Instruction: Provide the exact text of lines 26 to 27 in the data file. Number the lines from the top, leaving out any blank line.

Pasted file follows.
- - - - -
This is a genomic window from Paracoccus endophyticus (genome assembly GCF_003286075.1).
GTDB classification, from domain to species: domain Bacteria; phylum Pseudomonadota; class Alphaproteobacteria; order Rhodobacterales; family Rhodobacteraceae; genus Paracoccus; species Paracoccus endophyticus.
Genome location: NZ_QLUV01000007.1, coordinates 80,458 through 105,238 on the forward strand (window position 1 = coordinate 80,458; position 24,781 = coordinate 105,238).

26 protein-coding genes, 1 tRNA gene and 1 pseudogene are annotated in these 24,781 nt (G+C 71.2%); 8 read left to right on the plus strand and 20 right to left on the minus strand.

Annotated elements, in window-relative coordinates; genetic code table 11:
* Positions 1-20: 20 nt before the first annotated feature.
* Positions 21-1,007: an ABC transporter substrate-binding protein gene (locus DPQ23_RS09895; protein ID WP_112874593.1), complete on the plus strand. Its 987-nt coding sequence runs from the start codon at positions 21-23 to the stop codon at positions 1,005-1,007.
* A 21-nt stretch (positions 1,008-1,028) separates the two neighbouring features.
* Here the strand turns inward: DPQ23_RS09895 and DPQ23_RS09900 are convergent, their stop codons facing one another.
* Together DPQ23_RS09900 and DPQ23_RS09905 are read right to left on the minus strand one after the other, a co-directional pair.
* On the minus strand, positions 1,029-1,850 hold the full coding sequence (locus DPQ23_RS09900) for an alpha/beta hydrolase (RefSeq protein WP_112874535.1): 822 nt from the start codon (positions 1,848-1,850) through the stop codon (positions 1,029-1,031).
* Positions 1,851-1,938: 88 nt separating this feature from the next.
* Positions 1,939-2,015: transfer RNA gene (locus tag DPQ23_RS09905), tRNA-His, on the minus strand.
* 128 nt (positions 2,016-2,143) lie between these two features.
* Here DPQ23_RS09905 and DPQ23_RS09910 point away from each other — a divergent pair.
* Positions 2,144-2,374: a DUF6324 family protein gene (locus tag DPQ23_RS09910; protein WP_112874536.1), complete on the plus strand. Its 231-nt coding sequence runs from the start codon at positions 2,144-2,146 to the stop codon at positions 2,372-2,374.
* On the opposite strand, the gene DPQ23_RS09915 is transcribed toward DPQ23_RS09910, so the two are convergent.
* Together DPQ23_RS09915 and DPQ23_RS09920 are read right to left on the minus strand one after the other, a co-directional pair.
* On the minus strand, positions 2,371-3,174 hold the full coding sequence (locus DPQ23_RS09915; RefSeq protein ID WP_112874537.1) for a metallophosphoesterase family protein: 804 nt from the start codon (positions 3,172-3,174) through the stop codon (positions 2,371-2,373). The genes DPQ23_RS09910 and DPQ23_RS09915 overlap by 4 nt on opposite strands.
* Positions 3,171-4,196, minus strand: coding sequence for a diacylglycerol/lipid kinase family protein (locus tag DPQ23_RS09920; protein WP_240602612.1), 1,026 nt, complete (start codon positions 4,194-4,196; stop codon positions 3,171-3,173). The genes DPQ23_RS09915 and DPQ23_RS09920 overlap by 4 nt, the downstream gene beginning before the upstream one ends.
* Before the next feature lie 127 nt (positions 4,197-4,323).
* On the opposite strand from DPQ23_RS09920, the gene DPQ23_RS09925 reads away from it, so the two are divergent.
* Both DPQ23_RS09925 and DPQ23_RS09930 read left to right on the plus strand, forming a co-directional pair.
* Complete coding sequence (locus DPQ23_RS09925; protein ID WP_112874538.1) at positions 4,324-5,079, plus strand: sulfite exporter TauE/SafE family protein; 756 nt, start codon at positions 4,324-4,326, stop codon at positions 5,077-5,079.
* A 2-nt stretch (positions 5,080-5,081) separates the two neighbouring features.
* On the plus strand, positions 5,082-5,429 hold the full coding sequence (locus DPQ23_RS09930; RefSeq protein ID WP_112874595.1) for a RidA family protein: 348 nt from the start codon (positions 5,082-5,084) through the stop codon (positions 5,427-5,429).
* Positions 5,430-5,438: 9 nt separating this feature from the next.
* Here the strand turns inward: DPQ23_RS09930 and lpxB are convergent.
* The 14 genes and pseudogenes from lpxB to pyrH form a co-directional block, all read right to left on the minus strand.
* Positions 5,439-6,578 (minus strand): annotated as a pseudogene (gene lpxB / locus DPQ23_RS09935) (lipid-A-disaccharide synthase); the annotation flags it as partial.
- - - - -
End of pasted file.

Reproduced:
* On the plus strand, positions 5,082-5,429 hold the full coding sequence (locus DPQ23_RS09930; RefSeq protein ID WP_112874595.1) for a RidA family protein: 348 nt from the start codon (positions 5,082-5,084) through the stop codon (positions 5,427-5,429).
* Positions 5,430-5,438: 9 nt separating this feature from the next.